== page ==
2016 Volkswagen Tiguan R-Line 2.0 TDI 150
Can a sporty makeover make an SUV more appealing? We find out with a UK drive of the Volkswagen Tiguan R-Line...
There’s a good chance you might be familiar with the R-Line badge because Volkswagen has been gluing it to the back of its cars for a few years now. Like the sporty Audi S line and Seat FR line, it’s a trim that offers racier looks inside and out.
While you can opt for some fairly powerful engines, it is entirely possible to make something that’s all mouth and no trousers - at least to a point. Take this Tiguan R-Line, for instance. Even though you can’t get the least powerful 1.6-litre TDI diesel engine or the 1.4-litre TSI petrol with R-Line trim, but it is possible to combine it with the popular, modestly powerful 148bhp 2.0-litre TDI diesel – the engine in our test car. Ordinarily, this would come with two-wheel drive and a six-speed manual gearbox, but here it's fitted with VW's optional 4motion four-wheel drive and seven-speed dual-clutch automatic gearbox.
If you want a bit more poke there is also a 187bhp version of the 2.0-litre TDI diesel, or a 2.0-litre TSI petrol with 178bhp, both of which come with an automatic gearbox and four-wheel drive as standard.
What is the 2016 Volkswagen Tiguan R-Line 2.0 TDI like to drive?
While this may be the first time we’ve tried an R-Line Tiguan, what sits under the bonnet is very familiar to us. As in other applications, the 2.0 TDI engine offers performance that is adequate – it’ll easily pull up to motorway speeds - but overtaking on a single carriageway requires some room, especially if the car is fully loaded.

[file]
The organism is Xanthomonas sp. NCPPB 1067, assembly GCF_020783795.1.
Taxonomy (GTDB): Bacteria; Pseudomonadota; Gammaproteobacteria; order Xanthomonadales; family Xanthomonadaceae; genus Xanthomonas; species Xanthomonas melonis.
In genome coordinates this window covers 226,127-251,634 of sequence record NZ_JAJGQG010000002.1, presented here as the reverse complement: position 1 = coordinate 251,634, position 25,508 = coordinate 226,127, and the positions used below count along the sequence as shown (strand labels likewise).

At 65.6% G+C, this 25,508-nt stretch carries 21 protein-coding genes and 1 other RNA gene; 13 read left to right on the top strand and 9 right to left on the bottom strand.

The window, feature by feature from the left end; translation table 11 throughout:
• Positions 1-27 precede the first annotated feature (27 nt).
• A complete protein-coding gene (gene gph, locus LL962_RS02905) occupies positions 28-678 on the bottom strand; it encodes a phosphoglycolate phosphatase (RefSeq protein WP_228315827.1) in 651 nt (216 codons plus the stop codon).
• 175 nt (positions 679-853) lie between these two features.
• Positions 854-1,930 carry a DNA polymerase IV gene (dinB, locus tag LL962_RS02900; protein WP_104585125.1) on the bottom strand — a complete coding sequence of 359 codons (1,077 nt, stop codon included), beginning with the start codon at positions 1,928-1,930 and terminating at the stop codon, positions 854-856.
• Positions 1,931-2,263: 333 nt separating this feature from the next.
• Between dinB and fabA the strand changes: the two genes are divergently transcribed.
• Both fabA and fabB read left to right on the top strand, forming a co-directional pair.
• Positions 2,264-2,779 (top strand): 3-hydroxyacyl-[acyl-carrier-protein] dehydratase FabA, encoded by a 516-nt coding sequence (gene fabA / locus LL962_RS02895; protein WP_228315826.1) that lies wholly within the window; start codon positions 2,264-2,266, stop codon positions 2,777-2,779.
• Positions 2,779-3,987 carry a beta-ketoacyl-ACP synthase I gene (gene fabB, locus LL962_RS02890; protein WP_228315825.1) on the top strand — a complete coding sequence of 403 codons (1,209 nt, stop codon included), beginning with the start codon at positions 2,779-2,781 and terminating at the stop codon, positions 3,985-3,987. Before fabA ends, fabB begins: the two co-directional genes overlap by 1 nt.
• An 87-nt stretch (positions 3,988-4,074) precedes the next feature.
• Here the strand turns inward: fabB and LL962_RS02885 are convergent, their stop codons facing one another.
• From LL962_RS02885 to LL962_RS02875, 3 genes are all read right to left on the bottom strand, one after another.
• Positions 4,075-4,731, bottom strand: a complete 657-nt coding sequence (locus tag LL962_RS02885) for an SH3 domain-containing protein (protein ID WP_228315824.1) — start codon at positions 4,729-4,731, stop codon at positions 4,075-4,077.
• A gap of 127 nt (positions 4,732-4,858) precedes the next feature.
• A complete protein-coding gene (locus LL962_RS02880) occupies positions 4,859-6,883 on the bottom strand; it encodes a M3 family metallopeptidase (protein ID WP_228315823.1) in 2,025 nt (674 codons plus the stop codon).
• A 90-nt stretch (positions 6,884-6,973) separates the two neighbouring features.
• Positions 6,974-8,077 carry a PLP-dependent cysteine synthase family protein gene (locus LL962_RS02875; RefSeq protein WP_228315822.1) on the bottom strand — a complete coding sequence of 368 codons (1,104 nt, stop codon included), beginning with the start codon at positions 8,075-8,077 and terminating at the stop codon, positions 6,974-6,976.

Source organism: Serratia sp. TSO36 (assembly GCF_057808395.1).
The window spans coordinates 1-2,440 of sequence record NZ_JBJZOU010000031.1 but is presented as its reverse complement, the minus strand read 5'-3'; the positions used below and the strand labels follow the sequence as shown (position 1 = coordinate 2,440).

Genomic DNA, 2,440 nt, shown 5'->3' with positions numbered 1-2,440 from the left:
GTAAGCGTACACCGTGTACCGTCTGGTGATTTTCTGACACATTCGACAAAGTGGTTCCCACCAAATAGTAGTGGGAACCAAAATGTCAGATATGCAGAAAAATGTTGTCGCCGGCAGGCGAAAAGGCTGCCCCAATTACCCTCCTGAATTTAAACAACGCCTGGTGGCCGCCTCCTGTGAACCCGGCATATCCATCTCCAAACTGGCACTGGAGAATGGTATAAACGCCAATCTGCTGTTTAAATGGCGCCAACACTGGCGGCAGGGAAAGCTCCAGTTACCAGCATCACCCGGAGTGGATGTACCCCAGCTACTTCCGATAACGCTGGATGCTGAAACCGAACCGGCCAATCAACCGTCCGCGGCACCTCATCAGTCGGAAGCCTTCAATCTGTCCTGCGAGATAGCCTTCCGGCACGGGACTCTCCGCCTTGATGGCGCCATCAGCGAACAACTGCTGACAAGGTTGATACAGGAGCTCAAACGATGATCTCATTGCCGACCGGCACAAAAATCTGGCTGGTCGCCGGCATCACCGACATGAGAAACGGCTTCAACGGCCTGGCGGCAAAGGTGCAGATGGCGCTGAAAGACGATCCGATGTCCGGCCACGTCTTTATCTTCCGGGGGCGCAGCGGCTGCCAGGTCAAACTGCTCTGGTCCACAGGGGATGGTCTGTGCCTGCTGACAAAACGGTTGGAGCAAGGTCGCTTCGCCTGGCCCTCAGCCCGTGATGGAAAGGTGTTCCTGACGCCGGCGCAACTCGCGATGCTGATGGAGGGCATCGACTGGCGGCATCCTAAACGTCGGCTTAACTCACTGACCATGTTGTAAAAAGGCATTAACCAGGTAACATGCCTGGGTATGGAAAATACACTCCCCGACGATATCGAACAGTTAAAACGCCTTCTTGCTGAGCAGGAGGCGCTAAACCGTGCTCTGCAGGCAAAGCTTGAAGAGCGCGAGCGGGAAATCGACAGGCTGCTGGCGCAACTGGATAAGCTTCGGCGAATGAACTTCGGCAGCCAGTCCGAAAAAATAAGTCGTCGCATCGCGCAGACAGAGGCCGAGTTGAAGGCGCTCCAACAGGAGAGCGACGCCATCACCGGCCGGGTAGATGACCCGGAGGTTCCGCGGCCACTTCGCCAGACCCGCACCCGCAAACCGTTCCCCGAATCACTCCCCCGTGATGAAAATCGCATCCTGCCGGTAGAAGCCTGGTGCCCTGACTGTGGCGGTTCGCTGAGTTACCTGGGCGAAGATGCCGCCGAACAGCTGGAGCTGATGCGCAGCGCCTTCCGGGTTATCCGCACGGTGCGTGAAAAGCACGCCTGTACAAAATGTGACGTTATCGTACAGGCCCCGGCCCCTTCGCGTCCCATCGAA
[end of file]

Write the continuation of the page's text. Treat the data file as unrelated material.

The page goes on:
However, in normal use the motor's refinement impresses. At idle, diesel clatter and vibrations are kept to a minimum, and the engine is barely audible at cruising speeds. It does get coarser towards the top of the rev-range, but that’s to be expected.
The seven-speed automatic gearbox changes through its gears smoothly, with little interruption in acceleration. Our only complaint is that it can be hesitant if you suddenly give it a large dose of throttle, especially from a standstill or from lower speeds. There's a drive-mode selector that you can switch to Sport, which sharpens its reactions, but in this mode it holds on to gears longer than is ideal.
With the four-wheel drive being a part-time system, power is only sent to the rear wheels when they need it, so fuel consumption isn’t adversely affected too much. You don’t notice the system shuffling the power around, and on slippery surfaces it gives good traction if, for example, you're accelerating quickly out of a side turning. Yet for most circumstances, the cheaper two-wheel-drive models are fine, so we'd be tempted to save cash and stick with one of these instead.
R-Line models get big 20in wheels as standard along with sports suspension. We were expecting these to play havoc with the Tiguan’s ride quality, but, to its credit, it deals with potholes and other sharp-edged bumps surprisingly well. That said, you do feel more of the road’s surface undulations through your seat, so if you want the best ride the less sporty trims, with smaller wheels and squishier suspension, remain the preferred option.